Music Reviews

Gary Numan

Warriors

Beggars Banquet

Critics suck. They saw the cover of this album (which, admittedly, DOES make Numan look like a Road Warrior wannabe) and decided that the music within was attempting to emulate the look. This is so far away from the truth that it had to dial “011” when attempting to even say hello to the truth. All Warriors is is a great Gary Numan record, which means that it’s a great record full stop.

Warriors is packed with great songs, none of which mention Thunderdome, but it suffers from an identity crisis: Numan hired Be-Bop Deluxe guitar man Bill Nelson to co-create the songs with him, but then fought Nelson all the way and ended up only using some of his work and erasing others and generally (say the notes) losing interest in some of the songs altogether. This was stupid of Numan, because Nelson was a GREAT choice, and some of these songs sound fab because of his twangy guitar heroics. But you can only really hear what might have been on the bonus tracks: “My Car Slides (1)” is frozen nightmare shit with some really screwy-beautiful chordwork by Nelson, and “My Car Slides (2)” turns all kind of Yakety-Sax on the same idea.

As for the real originally release album itself (fall of 1983, actually), the songs are hard-edged plodding stubborn I’m-trying-not-to-be-human-because-it-hurts-too-much Numan funk. The title track bumps along nicely, but it’s probably the most boring thing here. Much much better are songs like the sci-fi narrative “I Am Render” and the stomping eight and a half minute “Sister Surprise.” Numan flirts with cabaret stylings on the metronomic “Love is Like Clock Law,” and the last song, “The Rhythm of the Evening,” has everything from Bootsy-like bass and wailing saxophone to James Brown chicken-scratch guitar.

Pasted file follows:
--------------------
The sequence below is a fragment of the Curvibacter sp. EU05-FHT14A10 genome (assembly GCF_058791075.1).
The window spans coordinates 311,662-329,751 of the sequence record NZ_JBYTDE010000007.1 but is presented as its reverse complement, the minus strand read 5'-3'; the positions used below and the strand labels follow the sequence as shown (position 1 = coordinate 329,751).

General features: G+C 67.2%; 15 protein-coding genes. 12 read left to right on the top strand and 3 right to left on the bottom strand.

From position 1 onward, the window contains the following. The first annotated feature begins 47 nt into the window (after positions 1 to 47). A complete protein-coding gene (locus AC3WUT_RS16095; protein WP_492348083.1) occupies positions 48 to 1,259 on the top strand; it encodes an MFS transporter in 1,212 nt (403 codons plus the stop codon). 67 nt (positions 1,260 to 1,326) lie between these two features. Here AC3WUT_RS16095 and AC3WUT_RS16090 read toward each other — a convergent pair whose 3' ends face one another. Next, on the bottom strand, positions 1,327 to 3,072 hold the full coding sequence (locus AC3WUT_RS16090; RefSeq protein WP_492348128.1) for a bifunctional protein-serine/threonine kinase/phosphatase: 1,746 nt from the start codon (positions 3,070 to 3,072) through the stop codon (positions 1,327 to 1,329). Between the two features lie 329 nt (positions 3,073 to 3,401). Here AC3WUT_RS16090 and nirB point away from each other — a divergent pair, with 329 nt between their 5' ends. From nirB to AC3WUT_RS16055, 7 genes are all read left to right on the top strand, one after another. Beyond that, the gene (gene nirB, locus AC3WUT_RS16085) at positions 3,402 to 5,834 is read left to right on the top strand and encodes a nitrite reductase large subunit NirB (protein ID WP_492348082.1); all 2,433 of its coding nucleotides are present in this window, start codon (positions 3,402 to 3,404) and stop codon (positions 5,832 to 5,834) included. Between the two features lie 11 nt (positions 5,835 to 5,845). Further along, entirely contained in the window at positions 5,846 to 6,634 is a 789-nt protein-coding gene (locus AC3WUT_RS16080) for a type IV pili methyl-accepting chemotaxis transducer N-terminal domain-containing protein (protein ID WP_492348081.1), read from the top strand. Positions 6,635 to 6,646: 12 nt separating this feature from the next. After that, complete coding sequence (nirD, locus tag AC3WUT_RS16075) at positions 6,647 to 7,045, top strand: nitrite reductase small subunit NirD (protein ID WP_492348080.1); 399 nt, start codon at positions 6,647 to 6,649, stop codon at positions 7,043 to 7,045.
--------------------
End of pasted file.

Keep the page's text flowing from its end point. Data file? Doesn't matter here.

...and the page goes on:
Best of all, though, is “My Centurion.” It’s terrifying, it’s confusing (are they dying? is their relationship ending? who the hell is his centurion?), and it rocks harder than you might think. It’s not the centerpiece of Warriors, but it’s the best song from the ’80s that none of us ever heard.

Beggars Banquet: http://www.beggars.com/us


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